A Balance of Approaches in Education


Some years ago now, I did a student survey which looked at which subjects in the school were favourites with the students and which were least favourite, and then tried to delve into the reasons why.

It was quite clever (I thought) because it was worded in such a way as to reveal what was going on with each subject. It looked at what subjects were considered to be most and least boring, what was happening with differentiation, and how each subject dealt with the tricky subject of its own nomenclature, often the first place that students trip up - but all from the student’s point of view. The results at that time presented a real glimpse into what was going on in each subject at the end of Year 11.

In brief, though all subjects did well, from the students’ point of view the ‘best’ subjects were Maths, Art and Drama, in that order. Strangely enough, these subjects were the ones which consistently got the best exam results over the years at that school. So there was a direct correlation between how the students felt about them, and how they were actually performing in them.

To grasp what this was all about, you have to understand something that is so obvious it can be overlooked: schools deal with children. Whereas adults usually (though not exclusively) have enough self-awareness and experience to be able to evaluate what is happening when they sit down to study something, a child, even an older child, more often does not. Engaging a child’s attention and then holding it, through 15 years or more of intense learning, through a potential minefield of many and varied subjects, and then expecting that child to emerge at the end with full understanding and ability to apply all that he or she has learned, is the particular challenge of a school.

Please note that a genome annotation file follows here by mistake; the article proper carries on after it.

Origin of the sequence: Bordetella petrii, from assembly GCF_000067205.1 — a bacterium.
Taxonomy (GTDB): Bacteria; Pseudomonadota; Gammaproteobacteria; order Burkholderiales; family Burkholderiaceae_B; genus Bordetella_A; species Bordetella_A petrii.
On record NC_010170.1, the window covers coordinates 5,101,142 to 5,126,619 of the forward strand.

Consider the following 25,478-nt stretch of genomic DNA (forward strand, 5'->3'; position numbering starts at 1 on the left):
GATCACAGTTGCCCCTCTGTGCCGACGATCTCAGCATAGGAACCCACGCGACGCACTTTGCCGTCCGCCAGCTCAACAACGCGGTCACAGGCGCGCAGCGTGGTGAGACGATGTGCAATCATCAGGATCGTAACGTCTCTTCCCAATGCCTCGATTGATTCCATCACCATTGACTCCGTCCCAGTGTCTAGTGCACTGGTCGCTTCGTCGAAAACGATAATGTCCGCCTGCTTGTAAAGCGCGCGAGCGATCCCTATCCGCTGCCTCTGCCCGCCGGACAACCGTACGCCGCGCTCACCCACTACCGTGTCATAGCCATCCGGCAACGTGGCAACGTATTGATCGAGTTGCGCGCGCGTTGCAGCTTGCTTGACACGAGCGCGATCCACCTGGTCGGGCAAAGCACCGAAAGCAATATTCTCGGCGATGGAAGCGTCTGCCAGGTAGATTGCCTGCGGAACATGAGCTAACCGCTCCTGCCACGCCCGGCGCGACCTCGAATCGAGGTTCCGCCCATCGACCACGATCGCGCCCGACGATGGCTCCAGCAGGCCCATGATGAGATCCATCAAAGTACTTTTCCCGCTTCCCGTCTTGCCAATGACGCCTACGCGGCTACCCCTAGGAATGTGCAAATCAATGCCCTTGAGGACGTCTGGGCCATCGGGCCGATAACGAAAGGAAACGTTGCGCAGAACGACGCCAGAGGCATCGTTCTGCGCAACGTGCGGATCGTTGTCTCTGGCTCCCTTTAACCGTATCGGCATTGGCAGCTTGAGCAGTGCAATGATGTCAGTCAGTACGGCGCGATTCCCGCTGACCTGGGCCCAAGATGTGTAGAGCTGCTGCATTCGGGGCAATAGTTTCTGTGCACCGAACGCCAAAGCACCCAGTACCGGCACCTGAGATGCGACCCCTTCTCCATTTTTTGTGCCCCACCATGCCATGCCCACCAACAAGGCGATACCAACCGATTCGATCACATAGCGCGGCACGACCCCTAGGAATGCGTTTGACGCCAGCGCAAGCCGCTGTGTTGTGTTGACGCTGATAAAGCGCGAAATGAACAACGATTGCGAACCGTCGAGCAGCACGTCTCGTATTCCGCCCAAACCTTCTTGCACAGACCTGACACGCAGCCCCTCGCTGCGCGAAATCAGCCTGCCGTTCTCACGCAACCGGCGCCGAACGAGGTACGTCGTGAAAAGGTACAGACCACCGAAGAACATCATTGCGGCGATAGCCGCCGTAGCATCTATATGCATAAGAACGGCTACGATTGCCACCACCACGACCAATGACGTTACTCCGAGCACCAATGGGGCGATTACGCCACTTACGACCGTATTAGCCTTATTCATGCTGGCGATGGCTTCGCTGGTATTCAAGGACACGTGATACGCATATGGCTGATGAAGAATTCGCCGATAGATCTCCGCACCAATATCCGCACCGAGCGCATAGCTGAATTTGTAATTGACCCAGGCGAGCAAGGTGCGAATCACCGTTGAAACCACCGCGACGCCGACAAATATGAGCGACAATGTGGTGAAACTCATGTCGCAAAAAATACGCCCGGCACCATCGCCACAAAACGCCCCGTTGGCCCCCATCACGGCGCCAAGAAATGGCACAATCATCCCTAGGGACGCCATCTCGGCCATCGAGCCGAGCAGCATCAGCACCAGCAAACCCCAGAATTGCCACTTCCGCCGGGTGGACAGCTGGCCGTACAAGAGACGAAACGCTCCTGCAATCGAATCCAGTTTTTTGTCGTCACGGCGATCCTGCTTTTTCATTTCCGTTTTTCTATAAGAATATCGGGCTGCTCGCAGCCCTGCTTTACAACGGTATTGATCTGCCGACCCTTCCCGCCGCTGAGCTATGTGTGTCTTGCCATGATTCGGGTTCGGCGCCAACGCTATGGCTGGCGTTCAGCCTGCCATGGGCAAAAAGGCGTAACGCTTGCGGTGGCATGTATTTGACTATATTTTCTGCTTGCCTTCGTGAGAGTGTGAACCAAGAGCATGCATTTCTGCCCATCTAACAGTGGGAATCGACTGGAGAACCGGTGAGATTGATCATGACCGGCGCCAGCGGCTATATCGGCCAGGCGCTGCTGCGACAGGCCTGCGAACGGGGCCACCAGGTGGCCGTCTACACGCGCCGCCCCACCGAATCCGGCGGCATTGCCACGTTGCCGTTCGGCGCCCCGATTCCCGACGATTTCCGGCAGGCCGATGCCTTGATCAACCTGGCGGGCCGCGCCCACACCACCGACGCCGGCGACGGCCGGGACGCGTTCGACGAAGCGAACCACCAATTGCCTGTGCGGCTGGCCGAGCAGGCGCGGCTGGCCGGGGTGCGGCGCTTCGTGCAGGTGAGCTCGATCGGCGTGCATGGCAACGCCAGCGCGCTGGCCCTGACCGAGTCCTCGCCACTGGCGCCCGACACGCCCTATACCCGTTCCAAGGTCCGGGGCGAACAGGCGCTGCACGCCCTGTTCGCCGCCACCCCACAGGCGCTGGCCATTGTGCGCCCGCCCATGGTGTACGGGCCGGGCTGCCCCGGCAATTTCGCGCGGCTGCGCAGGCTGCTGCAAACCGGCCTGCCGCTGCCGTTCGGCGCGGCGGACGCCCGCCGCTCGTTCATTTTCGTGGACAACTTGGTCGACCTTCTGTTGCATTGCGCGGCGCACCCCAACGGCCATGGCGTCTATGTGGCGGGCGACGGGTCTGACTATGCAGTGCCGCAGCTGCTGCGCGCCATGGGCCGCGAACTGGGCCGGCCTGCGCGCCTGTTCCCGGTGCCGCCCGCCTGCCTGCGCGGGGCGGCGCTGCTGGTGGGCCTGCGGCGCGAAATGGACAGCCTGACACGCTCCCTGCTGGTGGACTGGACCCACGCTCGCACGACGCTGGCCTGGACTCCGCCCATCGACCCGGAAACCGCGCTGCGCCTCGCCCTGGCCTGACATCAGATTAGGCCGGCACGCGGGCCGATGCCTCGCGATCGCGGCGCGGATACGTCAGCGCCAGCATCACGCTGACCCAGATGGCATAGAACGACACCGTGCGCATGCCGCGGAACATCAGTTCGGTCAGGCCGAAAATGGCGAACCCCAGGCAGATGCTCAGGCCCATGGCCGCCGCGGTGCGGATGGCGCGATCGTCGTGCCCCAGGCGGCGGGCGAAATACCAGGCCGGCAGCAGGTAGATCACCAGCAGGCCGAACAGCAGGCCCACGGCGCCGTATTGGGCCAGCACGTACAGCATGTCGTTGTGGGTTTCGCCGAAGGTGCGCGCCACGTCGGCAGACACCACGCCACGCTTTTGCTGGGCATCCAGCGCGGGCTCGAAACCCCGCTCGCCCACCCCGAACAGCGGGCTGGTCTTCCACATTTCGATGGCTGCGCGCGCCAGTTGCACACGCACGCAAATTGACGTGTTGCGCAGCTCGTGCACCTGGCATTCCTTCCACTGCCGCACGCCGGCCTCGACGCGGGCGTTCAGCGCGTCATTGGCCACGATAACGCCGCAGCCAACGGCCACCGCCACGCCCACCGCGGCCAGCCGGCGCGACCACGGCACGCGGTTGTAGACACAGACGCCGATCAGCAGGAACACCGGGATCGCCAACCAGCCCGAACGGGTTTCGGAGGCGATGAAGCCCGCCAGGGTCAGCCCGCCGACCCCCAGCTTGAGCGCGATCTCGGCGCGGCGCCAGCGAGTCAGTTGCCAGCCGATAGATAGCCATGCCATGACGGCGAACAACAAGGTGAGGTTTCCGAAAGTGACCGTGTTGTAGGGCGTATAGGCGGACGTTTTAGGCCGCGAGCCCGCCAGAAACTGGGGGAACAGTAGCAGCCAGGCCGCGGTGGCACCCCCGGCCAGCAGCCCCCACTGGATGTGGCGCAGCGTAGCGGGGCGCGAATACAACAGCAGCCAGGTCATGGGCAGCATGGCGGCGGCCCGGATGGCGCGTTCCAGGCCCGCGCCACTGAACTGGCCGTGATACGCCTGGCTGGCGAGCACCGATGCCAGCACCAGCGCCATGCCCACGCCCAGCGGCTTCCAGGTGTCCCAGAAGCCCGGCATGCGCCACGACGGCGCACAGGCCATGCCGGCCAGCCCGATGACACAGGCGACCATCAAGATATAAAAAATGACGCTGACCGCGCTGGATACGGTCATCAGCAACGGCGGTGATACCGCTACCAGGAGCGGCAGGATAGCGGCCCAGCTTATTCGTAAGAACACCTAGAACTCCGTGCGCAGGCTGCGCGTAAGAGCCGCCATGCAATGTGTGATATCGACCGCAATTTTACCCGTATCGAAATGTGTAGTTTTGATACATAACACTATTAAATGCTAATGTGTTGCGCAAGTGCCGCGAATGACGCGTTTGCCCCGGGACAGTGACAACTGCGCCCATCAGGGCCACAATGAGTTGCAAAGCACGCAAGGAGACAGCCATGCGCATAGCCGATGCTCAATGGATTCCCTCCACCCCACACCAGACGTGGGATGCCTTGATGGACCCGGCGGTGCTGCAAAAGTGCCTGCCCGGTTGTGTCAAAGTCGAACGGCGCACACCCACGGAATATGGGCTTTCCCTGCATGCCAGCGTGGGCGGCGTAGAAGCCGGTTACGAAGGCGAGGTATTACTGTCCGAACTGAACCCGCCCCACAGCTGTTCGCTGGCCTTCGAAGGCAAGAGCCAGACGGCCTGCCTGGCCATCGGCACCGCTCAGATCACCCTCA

Back when I was doing this survey, I was also working on the school’s curriculum, upgrading it towards a consistent and high standard curriculum for the first time. It became clear that the Maths department could be used as a model for developing a truly workable method of education. What I meant by that was an educational approach which took the best of what systematised learning had to offer and combined it with the best of what interactive, class-based lessons had to offer to produce an all-round education that was not only effective in terms of getting hard, academic results, but which was also fun and alive and warmly thought of by the students themselves.

A magic combination, in other words, making the most of the advantages of using set work while also valuing and emphasising the incredible power of communication and interaction with subject-passionate teachers that occurs in some class-based lessons in schools.

Art and Drama were and are very successful because of this high level of communication and interaction in lessons; Maths was successful because, while retaining the valuable elements of class-based lessons, the way the set pieces of work were constructed meant that no one got left behind academically.

Our most sucessful subjects (academically) were the most (student-)loved subjects!